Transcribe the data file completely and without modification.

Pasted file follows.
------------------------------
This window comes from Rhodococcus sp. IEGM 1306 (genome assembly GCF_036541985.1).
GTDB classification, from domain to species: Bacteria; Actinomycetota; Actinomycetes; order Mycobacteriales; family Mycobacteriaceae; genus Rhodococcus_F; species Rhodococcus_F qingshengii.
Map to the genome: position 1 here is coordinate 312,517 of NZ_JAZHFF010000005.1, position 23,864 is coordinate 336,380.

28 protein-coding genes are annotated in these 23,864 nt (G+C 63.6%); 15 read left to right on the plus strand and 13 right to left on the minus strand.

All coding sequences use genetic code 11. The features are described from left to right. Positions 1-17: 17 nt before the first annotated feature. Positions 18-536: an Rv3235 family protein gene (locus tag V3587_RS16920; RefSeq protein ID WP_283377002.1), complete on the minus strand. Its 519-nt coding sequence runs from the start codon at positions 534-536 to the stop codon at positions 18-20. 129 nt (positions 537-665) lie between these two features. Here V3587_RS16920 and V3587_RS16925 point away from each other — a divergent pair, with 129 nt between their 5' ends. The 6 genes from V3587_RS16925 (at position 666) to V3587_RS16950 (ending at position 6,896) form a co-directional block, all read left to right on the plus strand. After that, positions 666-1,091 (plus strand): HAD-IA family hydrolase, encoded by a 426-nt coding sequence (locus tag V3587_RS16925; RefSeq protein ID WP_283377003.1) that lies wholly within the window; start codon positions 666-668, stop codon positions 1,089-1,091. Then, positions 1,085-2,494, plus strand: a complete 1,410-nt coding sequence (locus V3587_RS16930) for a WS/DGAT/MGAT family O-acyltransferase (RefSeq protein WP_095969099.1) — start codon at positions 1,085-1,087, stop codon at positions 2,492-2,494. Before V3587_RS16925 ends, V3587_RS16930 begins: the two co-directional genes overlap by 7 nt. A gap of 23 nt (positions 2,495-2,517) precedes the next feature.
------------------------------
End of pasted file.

This window comes from Rhodococcus sp. IEGM 1306 (genome assembly GCF_036541985.1).
GTDB classification, from domain to species: Bacteria; Actinomycetota; Actinomycetes; order Mycobacteriales; family Mycobacteriaceae; genus Rhodococcus_F; species Rhodococcus_F qingshengii.
Map to the genome: position 1 here is coordinate 312,517 of NZ_JAZHFF010000005.1, position 23,864 is coordinate 336,380.

28 protein-coding genes are annotated in these 23,864 nt (G+C 63.6%); 15 read left to right on the plus strand and 13 right to left on the minus strand.

All coding sequences use genetic code 11. The features are described from left to right. Positions 1-17: 17 nt before the first annotated feature. Positions 18-536: an Rv3235 family protein gene (locus tag V3587_RS16920; RefSeq protein ID WP_283377002.1), complete on the minus strand. Its 519-nt coding sequence runs from the start codon at positions 534-536 to the stop codon at positions 18-20. 129 nt (positions 537-665) lie between these two features. Here V3587_RS16920 and V3587_RS16925 point away from each other — a divergent pair, with 129 nt between their 5' ends. The 6 genes from V3587_RS16925 (at position 666) to V3587_RS16950 (ending at position 6,896) form a co-directional block, all read left to right on the plus strand. After that, positions 666-1,091 (plus strand): HAD-IA family hydrolase, encoded by a 426-nt coding sequence (locus tag V3587_RS16925; RefSeq protein ID WP_283377003.1) that lies wholly within the window; start codon positions 666-668, stop codon positions 1,089-1,091. Then, positions 1,085-2,494, plus strand: a complete 1,410-nt coding sequence (locus V3587_RS16930) for a WS/DGAT/MGAT family O-acyltransferase (RefSeq protein WP_095969099.1) — start codon at positions 1,085-1,087, stop codon at positions 2,492-2,494. Before V3587_RS16925 ends, V3587_RS16930 begins: the two co-directional genes overlap by 7 nt. A gap of 23 nt (positions 2,495-2,517) precedes the next feature.